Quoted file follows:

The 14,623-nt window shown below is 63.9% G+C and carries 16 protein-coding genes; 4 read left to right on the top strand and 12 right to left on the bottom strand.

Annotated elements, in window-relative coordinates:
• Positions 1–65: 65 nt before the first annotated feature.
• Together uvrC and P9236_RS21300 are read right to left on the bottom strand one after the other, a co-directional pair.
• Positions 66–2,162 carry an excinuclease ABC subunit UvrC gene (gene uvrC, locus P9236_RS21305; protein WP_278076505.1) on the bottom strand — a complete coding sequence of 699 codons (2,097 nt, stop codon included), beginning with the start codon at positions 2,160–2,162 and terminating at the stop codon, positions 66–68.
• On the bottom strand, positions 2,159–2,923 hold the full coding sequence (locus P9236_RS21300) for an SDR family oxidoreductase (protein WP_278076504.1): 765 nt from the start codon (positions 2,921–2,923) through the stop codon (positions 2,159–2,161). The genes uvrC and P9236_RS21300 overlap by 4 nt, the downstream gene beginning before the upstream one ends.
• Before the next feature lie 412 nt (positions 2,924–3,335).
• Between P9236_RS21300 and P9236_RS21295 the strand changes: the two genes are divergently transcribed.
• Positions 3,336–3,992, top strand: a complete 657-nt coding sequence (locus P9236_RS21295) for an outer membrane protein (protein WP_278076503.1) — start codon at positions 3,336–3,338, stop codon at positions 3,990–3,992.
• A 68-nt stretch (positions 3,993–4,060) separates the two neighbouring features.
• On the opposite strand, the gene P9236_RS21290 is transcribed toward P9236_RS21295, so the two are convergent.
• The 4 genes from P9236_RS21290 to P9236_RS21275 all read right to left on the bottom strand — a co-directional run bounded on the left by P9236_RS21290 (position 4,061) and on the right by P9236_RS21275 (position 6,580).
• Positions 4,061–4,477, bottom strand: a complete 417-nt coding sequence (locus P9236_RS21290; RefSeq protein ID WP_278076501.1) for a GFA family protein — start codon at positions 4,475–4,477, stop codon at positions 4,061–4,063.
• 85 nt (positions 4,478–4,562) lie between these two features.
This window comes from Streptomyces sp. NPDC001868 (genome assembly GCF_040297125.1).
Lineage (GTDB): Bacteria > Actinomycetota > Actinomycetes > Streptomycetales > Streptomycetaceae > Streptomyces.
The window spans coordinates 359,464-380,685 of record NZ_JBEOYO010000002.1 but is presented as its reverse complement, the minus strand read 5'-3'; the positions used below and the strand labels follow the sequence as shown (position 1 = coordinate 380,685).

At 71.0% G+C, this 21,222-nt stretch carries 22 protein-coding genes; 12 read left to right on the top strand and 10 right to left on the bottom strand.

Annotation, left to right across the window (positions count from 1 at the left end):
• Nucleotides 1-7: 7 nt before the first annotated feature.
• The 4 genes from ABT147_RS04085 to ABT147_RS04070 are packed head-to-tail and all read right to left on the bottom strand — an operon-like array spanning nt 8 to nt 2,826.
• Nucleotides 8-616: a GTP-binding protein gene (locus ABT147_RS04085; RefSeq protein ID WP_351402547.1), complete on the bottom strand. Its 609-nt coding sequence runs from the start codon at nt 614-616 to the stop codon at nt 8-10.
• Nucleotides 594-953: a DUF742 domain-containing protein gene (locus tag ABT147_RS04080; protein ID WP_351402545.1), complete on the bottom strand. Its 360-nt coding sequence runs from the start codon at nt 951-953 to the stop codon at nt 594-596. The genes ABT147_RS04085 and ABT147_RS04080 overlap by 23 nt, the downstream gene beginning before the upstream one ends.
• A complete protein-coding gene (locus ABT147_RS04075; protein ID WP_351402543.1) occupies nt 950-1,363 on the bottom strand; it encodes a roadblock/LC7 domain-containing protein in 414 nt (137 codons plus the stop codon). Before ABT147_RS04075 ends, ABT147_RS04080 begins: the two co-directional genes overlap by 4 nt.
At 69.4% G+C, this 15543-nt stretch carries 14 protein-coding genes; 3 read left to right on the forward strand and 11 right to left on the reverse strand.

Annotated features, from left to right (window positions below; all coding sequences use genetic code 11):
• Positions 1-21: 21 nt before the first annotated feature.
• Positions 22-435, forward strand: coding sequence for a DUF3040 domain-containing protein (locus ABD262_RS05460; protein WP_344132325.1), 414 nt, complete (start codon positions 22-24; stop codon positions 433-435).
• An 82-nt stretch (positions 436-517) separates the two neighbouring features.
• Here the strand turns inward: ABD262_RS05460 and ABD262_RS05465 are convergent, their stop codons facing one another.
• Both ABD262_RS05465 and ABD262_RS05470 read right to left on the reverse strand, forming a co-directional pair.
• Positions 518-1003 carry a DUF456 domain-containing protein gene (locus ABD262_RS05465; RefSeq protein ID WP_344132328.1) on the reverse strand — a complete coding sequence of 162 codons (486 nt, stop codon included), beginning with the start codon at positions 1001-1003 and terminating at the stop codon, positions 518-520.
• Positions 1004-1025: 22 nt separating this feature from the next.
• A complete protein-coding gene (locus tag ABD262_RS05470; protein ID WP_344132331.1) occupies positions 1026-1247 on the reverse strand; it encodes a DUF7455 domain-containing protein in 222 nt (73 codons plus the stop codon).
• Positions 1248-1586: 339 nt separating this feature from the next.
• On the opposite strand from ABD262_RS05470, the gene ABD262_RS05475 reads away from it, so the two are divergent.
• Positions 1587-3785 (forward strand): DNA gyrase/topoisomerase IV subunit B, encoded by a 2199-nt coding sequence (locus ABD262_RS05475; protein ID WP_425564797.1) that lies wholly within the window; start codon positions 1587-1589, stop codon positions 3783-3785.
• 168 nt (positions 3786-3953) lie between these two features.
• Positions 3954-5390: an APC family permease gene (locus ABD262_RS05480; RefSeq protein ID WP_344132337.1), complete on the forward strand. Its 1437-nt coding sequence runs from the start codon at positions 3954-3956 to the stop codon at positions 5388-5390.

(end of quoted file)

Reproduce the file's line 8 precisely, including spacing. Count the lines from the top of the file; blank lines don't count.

• Between P9236_RS21300 and P9236_RS21295 the strand changes: the two genes are divergently transcribed.